Linda Johnson Rice is the CEO of Johnson Publishing Company, the former publisher of Ebony and Jet magazines. This week, Linda told us that she didn’t make it to the top by going it alone. The secret to her success? Listening to her team. Because even CEOs need to ask for advice.
Carly: [When you're] in a leadership position, and I think this is something that Danielle and I have struggled with, is how do you carve out in work the safe space for yourself as the leader to be able to talk out loud. Because, inevitably, given your position, people pay attention to what you say…. What’s your advice for leaders or aspiring leaders listening on how to carve out that safe space to think out loud?
Linda: Be willing, first of all, to be a little bit vulnerable. You have to be willing to be a little bit vulnerable. And to have ideas that maybe everybody isn't going to agree with…. None of us are perfect. None of us are. I don't care who we think we are. I don't care how smart you are, you're not perfect. You're not perfect. And a lot of times, there is somebody that you need to listen to that might have a better idea.
Linda: You know, in 2016, I made a very gut-wrenching decision to sell Ebony and Jet. And let me tell you, this is what our foundation, our company was built on. And so this is all I've known. But I realized it was such a drain on our other piece of business, which was Fashion Fair Cosmetics, and it was a drain on the company. And there was no way to get around this. There was no way to get around it. And let me tell you, I was in probably a dark place for quite a long time. Because it's an agonizing thing.
And here's the other issue that does happen in family businesses, I think, is that you hang on and hang on and hang on because you think you can make it. And you think you can make it. And really, all the signs are telling you that the business is not there. The business is no longer what it was. And so I made the decision to sell it.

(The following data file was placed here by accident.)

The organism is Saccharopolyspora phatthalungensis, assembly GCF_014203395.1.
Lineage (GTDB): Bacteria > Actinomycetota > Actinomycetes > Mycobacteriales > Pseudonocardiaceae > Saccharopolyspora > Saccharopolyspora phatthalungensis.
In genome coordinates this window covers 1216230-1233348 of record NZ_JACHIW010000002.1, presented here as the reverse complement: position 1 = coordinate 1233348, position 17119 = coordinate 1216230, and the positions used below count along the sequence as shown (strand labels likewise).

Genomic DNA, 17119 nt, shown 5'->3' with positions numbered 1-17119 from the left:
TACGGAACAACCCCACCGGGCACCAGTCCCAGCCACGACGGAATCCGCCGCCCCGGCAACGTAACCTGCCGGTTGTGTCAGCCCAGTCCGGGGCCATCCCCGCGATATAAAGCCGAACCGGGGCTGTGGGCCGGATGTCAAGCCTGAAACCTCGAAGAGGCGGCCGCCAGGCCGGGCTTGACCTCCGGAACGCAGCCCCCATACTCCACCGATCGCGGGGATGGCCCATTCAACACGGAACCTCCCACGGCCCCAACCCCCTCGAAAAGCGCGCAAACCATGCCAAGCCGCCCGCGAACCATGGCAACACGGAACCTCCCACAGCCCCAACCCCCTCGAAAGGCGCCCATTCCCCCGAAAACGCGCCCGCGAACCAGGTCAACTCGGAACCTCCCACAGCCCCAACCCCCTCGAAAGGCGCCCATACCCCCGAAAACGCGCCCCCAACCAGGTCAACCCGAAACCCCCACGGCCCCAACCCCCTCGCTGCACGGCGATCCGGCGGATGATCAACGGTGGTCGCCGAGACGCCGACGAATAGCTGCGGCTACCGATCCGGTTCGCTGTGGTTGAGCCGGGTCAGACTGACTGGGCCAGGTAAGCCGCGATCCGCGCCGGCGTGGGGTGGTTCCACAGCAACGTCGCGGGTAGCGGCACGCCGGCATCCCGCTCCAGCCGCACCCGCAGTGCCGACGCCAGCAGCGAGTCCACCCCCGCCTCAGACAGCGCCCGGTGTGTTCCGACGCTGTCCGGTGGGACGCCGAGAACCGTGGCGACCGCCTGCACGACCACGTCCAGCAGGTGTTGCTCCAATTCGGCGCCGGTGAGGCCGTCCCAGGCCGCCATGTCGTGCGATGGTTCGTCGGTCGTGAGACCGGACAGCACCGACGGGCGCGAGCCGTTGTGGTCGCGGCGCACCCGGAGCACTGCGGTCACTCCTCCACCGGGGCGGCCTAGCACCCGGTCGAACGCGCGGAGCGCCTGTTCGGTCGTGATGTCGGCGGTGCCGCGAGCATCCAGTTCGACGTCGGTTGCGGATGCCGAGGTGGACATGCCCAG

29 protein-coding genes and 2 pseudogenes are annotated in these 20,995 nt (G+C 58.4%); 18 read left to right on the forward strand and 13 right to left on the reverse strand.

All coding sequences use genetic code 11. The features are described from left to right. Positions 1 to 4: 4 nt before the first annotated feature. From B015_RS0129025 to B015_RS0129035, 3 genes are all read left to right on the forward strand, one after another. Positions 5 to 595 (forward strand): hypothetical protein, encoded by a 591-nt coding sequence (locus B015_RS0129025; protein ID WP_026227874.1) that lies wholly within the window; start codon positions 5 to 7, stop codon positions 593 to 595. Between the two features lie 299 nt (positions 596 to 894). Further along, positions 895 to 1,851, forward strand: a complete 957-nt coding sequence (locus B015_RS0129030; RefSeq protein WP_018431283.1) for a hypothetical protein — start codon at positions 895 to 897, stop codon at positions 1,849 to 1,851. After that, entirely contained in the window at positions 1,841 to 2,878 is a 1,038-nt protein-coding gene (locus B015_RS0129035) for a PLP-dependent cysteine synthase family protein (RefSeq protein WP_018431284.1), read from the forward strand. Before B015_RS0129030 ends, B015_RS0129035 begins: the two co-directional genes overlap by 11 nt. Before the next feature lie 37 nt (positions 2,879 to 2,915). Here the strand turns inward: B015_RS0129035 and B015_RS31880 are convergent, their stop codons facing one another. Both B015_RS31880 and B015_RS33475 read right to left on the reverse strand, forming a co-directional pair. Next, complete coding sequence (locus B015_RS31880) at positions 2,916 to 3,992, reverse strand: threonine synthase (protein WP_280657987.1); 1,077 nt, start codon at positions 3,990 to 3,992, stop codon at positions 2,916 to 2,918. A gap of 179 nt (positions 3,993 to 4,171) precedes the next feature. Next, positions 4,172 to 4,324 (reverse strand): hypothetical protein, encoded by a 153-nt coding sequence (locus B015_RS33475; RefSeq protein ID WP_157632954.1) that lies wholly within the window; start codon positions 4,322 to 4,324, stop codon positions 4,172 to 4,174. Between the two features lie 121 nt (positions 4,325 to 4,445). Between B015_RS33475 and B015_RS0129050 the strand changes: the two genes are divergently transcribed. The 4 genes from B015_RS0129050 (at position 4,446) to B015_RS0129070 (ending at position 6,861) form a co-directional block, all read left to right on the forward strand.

Carly: In those moments, whether it was in the boardroom or even just in the office, literally in that moment [where you feel imposter syndrome], what do you do?
Linda: Something has to click in your mind that says, "Okay, I got this." You just have to keep saying "I got this." And you have to move forward. The worst thing is to sit there and second-guess yourself…. You'll lose your mind. And everyone will see you losing your mind. And that's not good. That’s not where you want to be. So you really have to almost gather yourself quickly and just say, "You know what? All right, I got this. I'm gonna go forward here.”
Skimm'd by Alex Carr and Peter Bonaventure
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“I think when you have a crisis... it is kind of a unique opportunity to really think about what matters to the core of [a] business and rethink it.”
"Empathy is everything."
"The beginning was really hard. I decided to go into therapy at that point because it was really intense."